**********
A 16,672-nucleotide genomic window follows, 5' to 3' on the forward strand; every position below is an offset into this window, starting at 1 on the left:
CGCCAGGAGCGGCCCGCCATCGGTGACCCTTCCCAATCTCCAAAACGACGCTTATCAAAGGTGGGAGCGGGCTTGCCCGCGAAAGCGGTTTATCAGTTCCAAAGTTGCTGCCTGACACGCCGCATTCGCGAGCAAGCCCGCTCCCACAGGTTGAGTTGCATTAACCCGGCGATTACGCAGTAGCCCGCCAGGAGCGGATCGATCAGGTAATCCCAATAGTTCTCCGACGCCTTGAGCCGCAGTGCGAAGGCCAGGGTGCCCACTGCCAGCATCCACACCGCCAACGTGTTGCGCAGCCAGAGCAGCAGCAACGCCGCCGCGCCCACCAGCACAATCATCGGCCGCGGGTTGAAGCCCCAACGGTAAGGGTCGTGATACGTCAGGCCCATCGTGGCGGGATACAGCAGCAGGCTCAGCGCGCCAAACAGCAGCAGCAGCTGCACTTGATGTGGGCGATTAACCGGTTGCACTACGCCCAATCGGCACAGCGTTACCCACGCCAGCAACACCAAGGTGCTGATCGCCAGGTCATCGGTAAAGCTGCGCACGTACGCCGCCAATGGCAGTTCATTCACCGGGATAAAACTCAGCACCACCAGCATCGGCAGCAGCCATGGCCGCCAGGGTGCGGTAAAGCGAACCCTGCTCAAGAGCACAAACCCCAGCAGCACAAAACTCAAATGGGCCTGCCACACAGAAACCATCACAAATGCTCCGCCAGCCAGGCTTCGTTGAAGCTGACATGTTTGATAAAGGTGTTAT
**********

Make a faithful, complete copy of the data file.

A 16,672-nucleotide genomic window follows, 5' to 3' on the forward strand; every position below is an offset into this window, starting at 1 on the left:
CGCCAGGAGCGGCCCGCCATCGGTGACCCTTCCCAATCTCCAAAACGACGCTTATCAAAGGTGGGAGCGGGCTTGCCCGCGAAAGCGGTTTATCAGTTCCAAAGTTGCTGCCTGACACGCCGCATTCGCGAGCAAGCCCGCTCCCACAGGTTGAGTTGCATTAACCCGGCGATTACGCAGTAGCCCGCCAGGAGCGGATCGATCAGGTAATCCCAATAGTTCTCCGACGCCTTGAGCCGCAGTGCGAAGGCCAGGGTGCCCACTGCCAGCATCCACACCGCCAACGTGTTGCGCAGCCAGAGCAGCAGCAACGCCGCCGCGCCCACCAGCACAATCATCGGCCGCGGGTTGAAGCCCCAACGGTAAGGGTCGTGATACGTCAGGCCCATCGTGGCGGGATACAGCAGCAGGCTCAGCGCGCCAAACAGCAGCAGCAGCTGCACTTGATGTGGGCGATTAACCGGTTGCACTACGCCCAATCGGCACAGCGTTACCCACGCCAGCAACACCAAGGTGCTGATCGCCAGGTCATCGGTAAAGCTGCGCACGTACGCCGCCAATGGCAGTTCATTCACCGGGATAAAACTCAGCACCACCAGCATCGGCAGCAGCCATGGCCGCCAGGGTGCGGTAAAGCGAACCCTGCTCAAGAGCACAAACCCCAGCAGCACAAAACTCAAATGGGCCTGCCACACAGAAACCATCACAAATGCTCCGCCAGCCAGGCTTCGTTGAAGCTGACATGTTTGATAAAGGTGTTAT